We’re used to thinking about HVAC—heating, ventilation and air conditioning—as a relatively recent invention. After all, how could there be air conditioning before we learned how to harness the power of electricity? However, a look back at history shows us that some form of HVAC has been utilized since humans have been around. Look at the cavemen. Did you ever wonder why they lived in caves? It’s not merely because it took them a while to invent tools. Caves were a good place to live because their temperature is relatively steady—cool in summer and warm or warmish, in winter. The problem with caves, though, is that they’re not very well ventilated. You can’t keep a nice toasty fire going in a cave. Which is why many cultures built their homes below ground. The Vikings and some Native American cultures figured out that when your house is partly underground, you have the advantage of the natural coolness of the earth. And you can have a hole or two in the roof for ventilation. But when it comes to ancient cultures, nobody took care of their creature comforts better than the Romans. It was very common for their buildings to have a heating system called a “hypocaust.” An adjacent furnace would force hot air through spaces in the floors and walls, keeping homes and bathhouses nice and cozy. They even had a primitive form of air conditioning. Roman viaducts were engineering marvels that used gravity to get water to their towns and cities. Viaducts also brought water into pipes behind the walls that cooled Roman houses. With the fall of Rome, much of that engineering know-how disappeared for a time. The next significant invention would be the chimney. Before chimneys ventilation was still provided by roof holes, which meant that in colder weather, interiors were smoky. But then some clever person figured out that the smoke could essentially pipe itself out of the house. It seems that the chimney, believe it or not, was not common in homes until around the 12th century. The Renaissance was a time of experimentation in art, but for Leonardo Da Vinci it was also a time for experimentation in engineering. In 1500, this multitalented genius devised what was perhaps the first mechanical cooling system, a water wheel that sent cool air into a patron’s boudoir. Around the same time, European engineers developed ventilating fans and airshafts to make mining less dangerous. The Industrial Revolution brought with it significant advances in heating and ventilation (if not yet air conditioning). For example, in the mid-19th century, a British engineer named David Boswell Reid devised a brilliant heating and cooling system for the Houses of Parliament in London. Around this time the steam engine had been developed to the point where it could be used to supply air and for exhaust systems. In the 20th century HVAC systems start to look more familiar. So much of the technology that we take for granted was invented during this fertile time—giant furnaces and air conditioning systems, fan systems, the air conditioning and refrigeration that literally helped change the world. With this technological explosion came the realization that carbon emissions are contributing to global warming. More recently, engineers have been developing ways to keep our homes comfortable without the environmental impact. Alternative technologies, like solar and wind power, will likely become more and more common as their costs go down. But many architects and engineers are looking backwards as well. It’s not uncommon these days for new homes to be built partially underground, which can bring about a considerable reduction in energy consumption. The cavemen may not have been much for hygiene, but when it came to HVAC systems, they were onto something! For information on how to start your HVAC career, contact Florida Technical College Today! Financial Aid is available for those who qualify. Let our Admissions Team answer any questions you may have and guide you on the path to you new career. Don’t wait any longer and call us today! Sources http://www.popularmechanics.com/home/how-to/a7951/a-brief-history-of-air-conditioning-10720229/ http://www.brighthubengineering.com/hvac/26990-history-of-hvac-knowing-the-timeline/ http://www.ultimatehistoryproject.com/chimneys.html http://www.azevap.com/history-technology.php http://www.victorianweb.org/technology/engineers/reid/1.html
Any Google search will tell you that there are a fair amount of choices when looking for a medical billing program. It can be overwhelming to try and figure out which one is best for you. To help you narrow it down, here are 8 questions to ask before you commit to a program: How comprehensive is the program? Every medical billing program will teach you the basics. But you want a comprehensive background in procedural codes and diagnostic codes (make sure they cover ICD-9 and 10). In addition, you’ll want training in anatomy and physiology, and you’ll want some exposure to medical law and medical ethics. Does the program teach any other skills? Aside from comprehensive training in medical billing and coding, you’re going to want other skills as well. A good medical billing program will teach you computer skills, office procedures, customer service techniques and more. How flexible is the program? Are there day, evening and weekend classes? Is there an online option? Where is it located? It may not be a great idea to choose a medical billing program entirely for its location. But it certainly can be an important consideration. Especially since so many students already have jobs and/or family obligations. Find out how long it will take you to get to class, and if there are public transportation options. Is financial aid available? If you need help with tuition (and who doesn’t?) make sure you ask about financial aid packages and payment options. Make sure you contact the financial aid office before you decide on a school, because you’ll want to know how helpful they are! What kind of degree will I get? Does the school offer a certificate or an associate’s degree? Either choice may be right for you, but find out what your options are. An associate’s degree may allow you to continue onto a 4-year program if you want to. Is there a career services department? The better schools not only have a good academic program. They also have ways to help guide you through the job search process. Look for a program that can help you with important tasks like getting your resume together and writing a killer cover letter. Find out if the program has connections with local firms that hire medical billing specialists. Can I talk to an actual human? Take a campus tour. And it won’t hurt to ask if you can talk to current students and alumni. The more information you have, the better your chance of finding the right fit for yourself. When you make contact with a school, make sure you ask about these options. Don’t wait any longer and contact Florida Technical College today! Your new career as a Medical Billing Specialist is just a call away! Let our Admissions team answer all your questions. RELATED ARTICLES Get Started in a Career in Medical Billing and Coding! What’s the Difference Between Medical Billing & Medical Coding? How to Prepare for a Great New Career as a Medical Billing and Coding Specialist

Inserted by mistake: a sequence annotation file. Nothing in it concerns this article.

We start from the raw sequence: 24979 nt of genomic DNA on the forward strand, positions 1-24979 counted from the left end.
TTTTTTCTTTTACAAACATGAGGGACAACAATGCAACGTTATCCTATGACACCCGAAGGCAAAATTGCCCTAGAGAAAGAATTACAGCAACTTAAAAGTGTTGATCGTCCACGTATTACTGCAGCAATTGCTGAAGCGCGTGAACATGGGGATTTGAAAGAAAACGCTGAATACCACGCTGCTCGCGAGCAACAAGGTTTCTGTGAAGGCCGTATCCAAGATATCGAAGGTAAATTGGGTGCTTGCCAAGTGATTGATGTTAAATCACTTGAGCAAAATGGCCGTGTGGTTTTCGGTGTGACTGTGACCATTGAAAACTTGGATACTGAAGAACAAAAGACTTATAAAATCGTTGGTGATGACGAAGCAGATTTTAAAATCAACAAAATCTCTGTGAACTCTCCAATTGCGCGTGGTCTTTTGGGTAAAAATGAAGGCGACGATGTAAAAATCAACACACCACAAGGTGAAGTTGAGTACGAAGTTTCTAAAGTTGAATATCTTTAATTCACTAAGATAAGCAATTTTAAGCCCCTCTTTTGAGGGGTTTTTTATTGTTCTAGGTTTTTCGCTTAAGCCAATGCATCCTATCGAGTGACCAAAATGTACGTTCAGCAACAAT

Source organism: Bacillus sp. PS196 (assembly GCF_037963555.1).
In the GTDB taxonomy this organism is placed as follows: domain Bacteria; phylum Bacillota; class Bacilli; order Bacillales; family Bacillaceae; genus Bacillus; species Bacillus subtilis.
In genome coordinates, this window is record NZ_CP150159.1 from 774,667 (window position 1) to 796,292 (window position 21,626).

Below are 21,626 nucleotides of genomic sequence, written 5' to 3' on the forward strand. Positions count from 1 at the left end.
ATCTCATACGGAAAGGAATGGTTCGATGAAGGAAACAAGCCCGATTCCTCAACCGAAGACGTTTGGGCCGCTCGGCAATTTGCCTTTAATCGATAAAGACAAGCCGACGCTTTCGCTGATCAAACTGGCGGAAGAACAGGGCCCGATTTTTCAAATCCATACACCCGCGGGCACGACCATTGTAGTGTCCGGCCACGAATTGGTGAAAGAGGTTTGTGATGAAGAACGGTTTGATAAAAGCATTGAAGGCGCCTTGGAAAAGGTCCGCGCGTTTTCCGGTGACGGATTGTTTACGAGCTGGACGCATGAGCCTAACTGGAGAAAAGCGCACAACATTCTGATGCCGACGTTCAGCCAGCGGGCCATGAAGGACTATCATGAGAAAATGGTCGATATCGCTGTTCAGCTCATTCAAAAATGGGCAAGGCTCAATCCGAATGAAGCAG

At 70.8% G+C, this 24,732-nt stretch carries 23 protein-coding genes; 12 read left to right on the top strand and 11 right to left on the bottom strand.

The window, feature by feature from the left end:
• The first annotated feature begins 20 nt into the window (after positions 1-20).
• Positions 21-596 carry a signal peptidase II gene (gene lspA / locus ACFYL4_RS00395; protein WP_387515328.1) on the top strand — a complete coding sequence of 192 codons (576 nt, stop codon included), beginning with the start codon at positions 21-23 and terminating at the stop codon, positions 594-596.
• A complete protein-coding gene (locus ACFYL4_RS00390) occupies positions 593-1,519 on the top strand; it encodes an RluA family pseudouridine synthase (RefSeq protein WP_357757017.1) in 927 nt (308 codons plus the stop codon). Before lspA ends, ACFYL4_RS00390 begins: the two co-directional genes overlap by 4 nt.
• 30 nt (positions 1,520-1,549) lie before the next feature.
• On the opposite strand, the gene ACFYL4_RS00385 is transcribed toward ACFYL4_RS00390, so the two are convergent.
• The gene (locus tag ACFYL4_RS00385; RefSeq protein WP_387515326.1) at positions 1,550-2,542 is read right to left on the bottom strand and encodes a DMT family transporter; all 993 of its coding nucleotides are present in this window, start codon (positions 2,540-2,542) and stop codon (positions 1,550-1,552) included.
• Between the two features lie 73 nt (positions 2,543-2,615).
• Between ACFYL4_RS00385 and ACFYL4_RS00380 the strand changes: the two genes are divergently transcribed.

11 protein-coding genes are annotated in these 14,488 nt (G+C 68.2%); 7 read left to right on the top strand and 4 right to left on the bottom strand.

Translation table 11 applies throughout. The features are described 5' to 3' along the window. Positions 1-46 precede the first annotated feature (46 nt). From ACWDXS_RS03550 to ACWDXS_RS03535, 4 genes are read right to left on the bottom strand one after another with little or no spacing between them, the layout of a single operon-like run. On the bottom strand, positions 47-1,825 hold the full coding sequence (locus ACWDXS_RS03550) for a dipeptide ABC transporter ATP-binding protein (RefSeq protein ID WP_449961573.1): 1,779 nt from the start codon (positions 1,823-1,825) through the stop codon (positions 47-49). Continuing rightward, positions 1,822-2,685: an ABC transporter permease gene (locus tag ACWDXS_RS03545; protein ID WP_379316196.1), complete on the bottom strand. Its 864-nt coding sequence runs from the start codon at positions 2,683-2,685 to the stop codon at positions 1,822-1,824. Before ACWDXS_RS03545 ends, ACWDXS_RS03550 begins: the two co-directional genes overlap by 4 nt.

It’s the holiday season, a time of presents, family and more importantly eating until we enter food comas. During this time of roasted ham, turkey, chicken and all sorts of traditional dishes, it is important and crucial to not neglect the sides. Let’s go beyond the green bean casserole, mashed potatoes and cranberry sauce. The Culinary Program at Florida Technical College is here to brighten your dishes with holiday yumminess and cheer. Here is a list of some knock-your-holiday-socks-off, side dish recipes that will be sure to impress even the grumpiest scrooge this holiday season: Loaded mashed potatoes. Mashed potatoes always have and will be a staple of all holiday dinners. If you thought that the buttery carbs couldn’t get better, think again! Serve this at your next holiday dinner and your family will have a new holiday favorite. Ingredients • 5 pounds potatoes, peeled and cubed • 3/4 cup sour cream • 1/2 cup milk • 3 tablespoons butter • Salt and pepper to taste • 3 cups (12 ounces) shredded cheddar cheese blend, divided • 1/2 pound sliced bacon, cooked and crumbled • 3 green onions, sliced Directions 1. Place potatoes in a Dutch oven with water and cover. Bring to a boil. Reduce heat; cover and simmer for 10-15 minutes or until tender. Drain and place in a large bowl. Add the sour cream, milk, butter, salt and pepper. Beat on medium-low speed until light and fluffy. Stir in 2 cups cheese, bacon and onions. 2. Transfer to a greased 3-qt. baking dish. Top with remaining cheese. Bake uncovered, at 350° for 30 minutes or until cheese is completely melted. Yields: 14 servings. Bacon, Onion and Rye Bread Stuffing Stuffing is Thanksgiving’s overall theme. We stuff ourselves with stuffing that we used to stuff our turkey. Stuffing can either be the favorite at a dinner or a neglected side. This bacon, onion and rye bread stuffing is sure to be a crowd favorite. Ingredients • One 9-inch-long loaf seeded rye bread, cut into 1-inch cubes • 4 tablespoons unsalted butter • 1 large sweet onion, such as Vidalia, halved and thinly sliced • 1 celery rib, cut into 1/4-inch dice • 1 teaspoon chopped sage • 1 teaspoon thyme leaves • 1/2 pound piece of bacon slab, sliced 1/2 inch thick and cut into 1/2-inch dice • 2 1/2 cups chicken stock or low-sodium broth • 1 egg • 2 1/2 teaspoons kosher salt • 1/2 teaspoon freshly ground pepper Directions 1. Preheat the oven to 375°. Lightly butter a 9-by-13-inch baking dish. On a large rimmed baking sheet, toast the rye bread cubes for about 15 minutes, tossing once halfway through, until lightly golden and dry. Transfer the bread to a large bowl. 2. In a skillet, melt the butter. Add the onion and celery; cook over moderate heat until tender, about 10 minutes. Add the sage and thyme and cook until fragrant, about 1 minute. Scrape into the bowl with the bread. 3. Wipe out the skillet. Add the bacon and cook over moderate heat until browned, about 10 minutes. Using a slotted spoon, transfer the bacon to the bowl with the bread. In a medium bowl, whisk the chicken broth with the egg. Pour over the bread mixture and add the kosher salt and pepper. Toss until the bread soaks up the liquid. Scrape into the prepared baking dish and cover with foil. Refrigerate for at least 1 hour or overnight. 4. Bake the stuffing for about 30 minutes, until hot throughout. Remove the foil and bake for about 30 minutes longer, until the top is lightly golden. Serve hot or warm. Brussels Sprouts with Pancetta Swinging away from the bacon we stumble onto the Italian version of bacon-pancetta. Brussels sprouts will always appear on holiday tables but very few times with this delicious Italian twist. Ingredients • 3 tablespoons olive oil • 1/2 pound sliced pancetta, diced • 4 shallots, thinly sliced • 1 pound Brussels sprouts, trimmed and halved • 8 baby Yukon gold potatoes, quartered • Salt and freshly ground pepper • 2 tablespoons unsalted butter • 1 lemon, juiced Directions 1. Heat oil over medium heat in a roasting pan or large skillet. 2. Add the pancetta and cook until golden brown and crisp. Remove the pancetta to a plate lined with paper towels. Add the shallots to the pan and cook until soft. Add the Brussels sprouts and potatoes and toss to combine. 3. Season with salt and pepper and roast in the oven until the vegetables are cooked through and golden brown. 4. Remove the vegetables from the oven and stir in the butter and lemon juice. Transfer to a platter and top with the reserved pancetta. This holiday season while you’re preparing these fun and delicious treats, why not think about a career in culinary arts? The holidays are a time of recreating classics and making them your own, which is done on a daily basis by professional chefs across the country. Here at Florida Technical College we pride ourselves in creating the innovative chefs of tomorrow. We also offer financial aid to those who qualify. Don’t wait any longer, call today and have people creating your staple dishes for all their upcoming holiday gatherings!